Picture it: You’re in the running for the job of your dreams. You dress to impress for the interview, and you ace it. Afterwards, the company checks your references and verifies your past work experience. Everything’s looking good.
Then, you’re thrown a curveball: The hiring manager calls you and asks you for your Facebook password. You can actually hear the thud as your heart drops. You’re silent for a moment. You clear your throat to say something, but nothing comes out, and you just don’t know how to respond.
I’m not sure how I would respond, either.
The trend of employers asking applicants for their Facebook passwords is just in its infancy, but it’s growing — and causing a lot of concern. Given the enormous popularity and variety of social media, there are all sorts of questions being raised as to where to draw the line in terms of privacy. If you’re a job seeker, you might wonder if employers are allowed to ask for such information and why your personal Facebook account would have any bearing on your qualifications for a job.
If you put yourself in the shoes of an employer, however, the reasons behind this trend are clear. Companies have a vested interest in ensuring that their employees refrain from inappropriate online behavior outside of work. Character counts, particularly to hiring managers. Many job functions require discretion, and companies don’t want to be embarrassed by, or lose business because of, an employee’s inappropriate post on a social networking site.
So some employers are asking for applicants’ Facebook passwords because they simply want to learn more about them before making a hiring decision. Often, they’re looking to make sure that potential employees haven’t posted negative or inappropriate comments about a current or previous employer or one of the employer’s partners or competitors. Those kinds of posts can damage a company’s reputation and business.
But if a prospective employee has a private Facebook page — meaning, their posts are not viewable by the general public, even through a Google search — then is it really necessary for the employer to access that private account? If the general public can’t see those posts, and the employee is not posting on behalf of an employer, then there should be little concern that those posts will negatively impact the company.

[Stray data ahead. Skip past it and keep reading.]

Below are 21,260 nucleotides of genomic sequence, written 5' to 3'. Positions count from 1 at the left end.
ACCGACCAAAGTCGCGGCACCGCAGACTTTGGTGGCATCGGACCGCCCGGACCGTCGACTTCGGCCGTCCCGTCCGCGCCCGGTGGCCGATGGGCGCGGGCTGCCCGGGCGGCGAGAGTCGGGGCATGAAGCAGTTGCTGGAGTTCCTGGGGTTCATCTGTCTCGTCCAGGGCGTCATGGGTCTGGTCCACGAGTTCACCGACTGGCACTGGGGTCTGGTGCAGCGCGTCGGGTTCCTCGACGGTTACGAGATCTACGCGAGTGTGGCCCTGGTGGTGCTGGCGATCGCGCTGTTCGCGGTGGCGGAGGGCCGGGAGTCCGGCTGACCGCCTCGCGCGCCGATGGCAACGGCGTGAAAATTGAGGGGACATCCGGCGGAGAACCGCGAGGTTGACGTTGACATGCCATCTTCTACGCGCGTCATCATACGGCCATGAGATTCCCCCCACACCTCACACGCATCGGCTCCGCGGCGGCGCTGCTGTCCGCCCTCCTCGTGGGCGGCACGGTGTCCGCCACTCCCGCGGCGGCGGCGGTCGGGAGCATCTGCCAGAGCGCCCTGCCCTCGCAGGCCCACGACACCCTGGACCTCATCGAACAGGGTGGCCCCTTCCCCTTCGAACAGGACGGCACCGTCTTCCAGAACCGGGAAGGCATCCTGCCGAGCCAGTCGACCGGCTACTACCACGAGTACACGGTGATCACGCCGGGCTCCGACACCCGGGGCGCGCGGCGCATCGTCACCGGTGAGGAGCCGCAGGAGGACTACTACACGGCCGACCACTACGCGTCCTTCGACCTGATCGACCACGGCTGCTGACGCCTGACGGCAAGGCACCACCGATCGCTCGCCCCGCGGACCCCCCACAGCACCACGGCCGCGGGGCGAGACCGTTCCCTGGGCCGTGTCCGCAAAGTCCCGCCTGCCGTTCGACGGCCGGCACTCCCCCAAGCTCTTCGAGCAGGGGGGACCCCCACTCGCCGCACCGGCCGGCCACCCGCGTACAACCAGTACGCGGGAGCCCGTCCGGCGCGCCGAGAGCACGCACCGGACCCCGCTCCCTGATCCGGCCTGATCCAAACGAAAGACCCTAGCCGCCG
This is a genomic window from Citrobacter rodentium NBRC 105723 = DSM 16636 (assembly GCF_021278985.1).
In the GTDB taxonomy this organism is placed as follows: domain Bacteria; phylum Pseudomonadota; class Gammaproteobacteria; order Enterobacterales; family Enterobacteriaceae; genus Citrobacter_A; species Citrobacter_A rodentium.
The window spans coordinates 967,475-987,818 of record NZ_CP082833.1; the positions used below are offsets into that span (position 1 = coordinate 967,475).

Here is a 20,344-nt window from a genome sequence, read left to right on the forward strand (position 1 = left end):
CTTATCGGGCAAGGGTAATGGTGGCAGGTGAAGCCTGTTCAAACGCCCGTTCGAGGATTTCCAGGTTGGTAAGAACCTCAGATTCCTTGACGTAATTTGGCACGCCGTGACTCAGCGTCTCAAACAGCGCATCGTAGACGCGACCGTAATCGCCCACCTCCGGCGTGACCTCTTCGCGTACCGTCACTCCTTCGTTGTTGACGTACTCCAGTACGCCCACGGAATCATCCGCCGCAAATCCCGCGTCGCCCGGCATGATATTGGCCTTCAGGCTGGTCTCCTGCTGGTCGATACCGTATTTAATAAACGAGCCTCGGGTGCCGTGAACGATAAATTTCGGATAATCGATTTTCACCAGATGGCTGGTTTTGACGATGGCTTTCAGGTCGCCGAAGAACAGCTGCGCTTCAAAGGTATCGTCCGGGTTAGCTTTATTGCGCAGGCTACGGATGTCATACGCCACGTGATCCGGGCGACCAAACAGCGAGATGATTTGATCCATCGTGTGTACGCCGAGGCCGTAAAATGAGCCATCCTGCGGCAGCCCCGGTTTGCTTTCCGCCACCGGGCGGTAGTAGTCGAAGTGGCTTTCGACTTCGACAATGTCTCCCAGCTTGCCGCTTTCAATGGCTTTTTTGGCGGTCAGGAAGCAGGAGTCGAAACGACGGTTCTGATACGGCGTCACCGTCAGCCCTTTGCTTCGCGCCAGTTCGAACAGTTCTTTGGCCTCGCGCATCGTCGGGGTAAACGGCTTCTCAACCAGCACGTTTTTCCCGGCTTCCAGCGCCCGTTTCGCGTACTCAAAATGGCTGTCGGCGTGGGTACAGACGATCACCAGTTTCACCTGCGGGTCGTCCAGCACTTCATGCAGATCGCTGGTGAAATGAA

And with regard to potentially embarrassing photos, does it really reflect poorly on a company if employees’ private accounts hold photos of them drinking in college or engaging in any other kind of legal, non-work-related behaviors? Should applicants be judged for posting those kinds of photos? Should the price for being tagged in a party photo on a Facebook page be joblessness for the rest of your life?
It’s a question of the need to ask versus the need to know, and the answer is murky. Should employers have access only to information an applicant willingly shares or that’s available in the public space (via online searches)? Hiring managers might want to know if potential employees are affiliated with any controversial groups or have made disparaging remarks about their employers or competitors online, but at some point, applicants’ opinions and affiliations are their own.
Of course, employers want to do their due diligence before making a hiring decision, but there are many ways to do that without asking for prospective employees’ passwords to social networking Web sites. At some point, applicants’ privacy trumps employers’ need to know. And there are sure to be legal issues to deal with. For example, if applicants refuse to share their password, does that mean they won’t be considered for the job, even if highly qualified? Because they exercised their right to privacy?
Alternatively, if prospective employees decide to allow an employer to access their Facebook account, will that employer one day ask for the keys to their apartment so they can also rummage through the applicants’ garbage? We have to ask ourselves: When does the envelope get pushed too far?
Personally, I wouldn’t ask a potential employee for that info. Sure, there’s always the possibility that applicants have something to hide. But if I’ve thoroughly interviewed them in person, verified their work history and talked with their references, and decided that they’re the best-qualified candidate, then, as long as they haven’t posted something inappropriate that’s available online in the public domain, I’d offer them the job.
Eric Yaverbaum is associate publisher at Tweeting & Business Magazine in New York.